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The adoption of the Secure Shell (SSH) file transfer protocol has gained a lot of momentum over the last few months. Major financial institutions are migrating from proprietary transfer systems, and from the Secure Sockets Layer FTP protocol (SSL FTP) to Secure Shell implementations. We’ve had support for Secure Shell file transfer automation in our Managed File Transfer solution, Alliance FTP Manager, for many years and our customers are making the switch with no difficulties.
But what about running the Secure Shell server on the IBM i platform? What do you need to know about securing the SSH server when it runs on the IBM i?
One of the most important things you can do is create a CHROOT jail for the SSH server.
I can see you raising your collective eyebrows right now! Let’s talk about what a CHROOT jail is, why you would want to do this, and how you can make it happen.
Without creating some additional controls, your implementation of the SSH server will leave your system very exposed to abuse. For example, if you SSH to a server and log in, you will be presented with a command line. For any of you Linux geeks, you know what a command line means. It’s free reign to wander all over the system. On any SSH server without good controls, you can change directory (CD) to any library or IFS file on the system. And then you can do a lot of damage!
CHROOT to the rescue!
The Linux CHROOT facility is designed to keep users in a tightly controlled area, or “jail”. It’s been a part of UNIX and Linux for decades, and is very well implemented in those systems. But we also have it on the IBM i platform. If set up correctly, your IBM i SSH server with CHROOT implemented will keep those users from wandering around your system. They will only be able to see the directories you give them, and they won’t be able to change to other directories. They are in the little jail that you created.
Fortunately, the IBM i OpenSSH licensed software provides full support for implementing CHROOT jails. You can enable CHROOT support in the SSH server configuration file, and IBM provides a Shell script to create all of the directories and objects you need for each user. And there are good instructions on how to set this up.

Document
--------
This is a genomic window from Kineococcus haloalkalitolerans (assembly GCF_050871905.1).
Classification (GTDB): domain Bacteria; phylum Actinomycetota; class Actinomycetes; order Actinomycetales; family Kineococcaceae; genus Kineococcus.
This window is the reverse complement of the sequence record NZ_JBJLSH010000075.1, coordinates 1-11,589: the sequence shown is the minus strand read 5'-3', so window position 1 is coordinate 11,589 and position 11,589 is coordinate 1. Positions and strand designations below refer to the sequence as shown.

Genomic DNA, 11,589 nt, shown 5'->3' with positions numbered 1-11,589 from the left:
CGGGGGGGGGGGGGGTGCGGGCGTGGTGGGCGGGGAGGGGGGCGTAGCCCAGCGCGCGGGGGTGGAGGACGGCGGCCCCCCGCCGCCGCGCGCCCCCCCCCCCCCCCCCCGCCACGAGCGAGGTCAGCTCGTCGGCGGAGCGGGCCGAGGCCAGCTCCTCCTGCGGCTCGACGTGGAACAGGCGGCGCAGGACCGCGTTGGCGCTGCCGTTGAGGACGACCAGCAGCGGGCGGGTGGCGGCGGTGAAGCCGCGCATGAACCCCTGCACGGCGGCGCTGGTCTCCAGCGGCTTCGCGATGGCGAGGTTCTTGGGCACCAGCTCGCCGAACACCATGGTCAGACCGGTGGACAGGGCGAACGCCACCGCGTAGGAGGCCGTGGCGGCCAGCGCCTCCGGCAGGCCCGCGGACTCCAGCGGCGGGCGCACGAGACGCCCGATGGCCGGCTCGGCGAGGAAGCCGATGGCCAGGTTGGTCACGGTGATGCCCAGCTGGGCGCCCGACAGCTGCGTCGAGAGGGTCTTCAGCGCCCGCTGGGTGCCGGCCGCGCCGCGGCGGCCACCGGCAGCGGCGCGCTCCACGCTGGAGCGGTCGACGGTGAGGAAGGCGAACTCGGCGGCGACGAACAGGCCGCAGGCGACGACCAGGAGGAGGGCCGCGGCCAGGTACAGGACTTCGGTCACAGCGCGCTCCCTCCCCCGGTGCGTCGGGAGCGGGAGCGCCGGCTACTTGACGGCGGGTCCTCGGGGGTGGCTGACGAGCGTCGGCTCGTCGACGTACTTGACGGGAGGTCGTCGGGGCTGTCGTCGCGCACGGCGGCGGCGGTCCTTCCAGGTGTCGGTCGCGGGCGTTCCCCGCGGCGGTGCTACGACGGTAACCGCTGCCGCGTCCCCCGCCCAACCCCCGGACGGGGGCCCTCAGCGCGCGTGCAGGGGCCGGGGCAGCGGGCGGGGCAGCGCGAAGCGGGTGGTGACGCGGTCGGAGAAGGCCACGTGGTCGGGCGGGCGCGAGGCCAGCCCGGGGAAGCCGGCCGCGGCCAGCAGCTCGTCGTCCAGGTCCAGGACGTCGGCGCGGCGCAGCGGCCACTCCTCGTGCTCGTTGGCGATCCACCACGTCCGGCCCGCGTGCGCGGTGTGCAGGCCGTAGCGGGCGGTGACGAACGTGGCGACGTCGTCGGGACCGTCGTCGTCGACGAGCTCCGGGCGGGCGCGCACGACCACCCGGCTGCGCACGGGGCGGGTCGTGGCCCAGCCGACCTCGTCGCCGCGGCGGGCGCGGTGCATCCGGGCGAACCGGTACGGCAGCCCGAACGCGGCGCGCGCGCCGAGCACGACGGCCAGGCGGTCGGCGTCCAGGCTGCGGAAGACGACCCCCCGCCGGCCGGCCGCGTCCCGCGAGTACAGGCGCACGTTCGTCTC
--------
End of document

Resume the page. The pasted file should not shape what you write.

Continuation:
But there is one little piece of CHROOT that can be a challenge. For CHROOT to work properly, the SSH server has to be running as “root” when it starts. On an IBM platform, that means it has to be running under the QSECOFR user profile. But you can’t submit the job and specify the QSECOFR profile, so how does this bit of logic get automated?
In Alliance FTP Manager we’ve solved that problem for you. When you specify that you want to run in a CHROOT environment, we submit the job and perform a profile swap to QSECOFR. Voila! You have everything you need to use the SSH server with CHROOT enabled.
If you want to run the SSH server on your IBM i you can contact our technical support group to receive the added software for the Alliance FTP Manager product. You can be up and running with CHROOT’ed SSH in no time at all.
Townsend Security’s FTP Manager has been helping IBM i (AS/400) users meet compliance regulations by securing and automating their data in motion to trading partners, customers, employees, and internal systems. Download our podcast “Secure Managed File Transfer on the IBM i – An Introduction” for more information on how we can help your organization save time and money by securely automating your file transfers.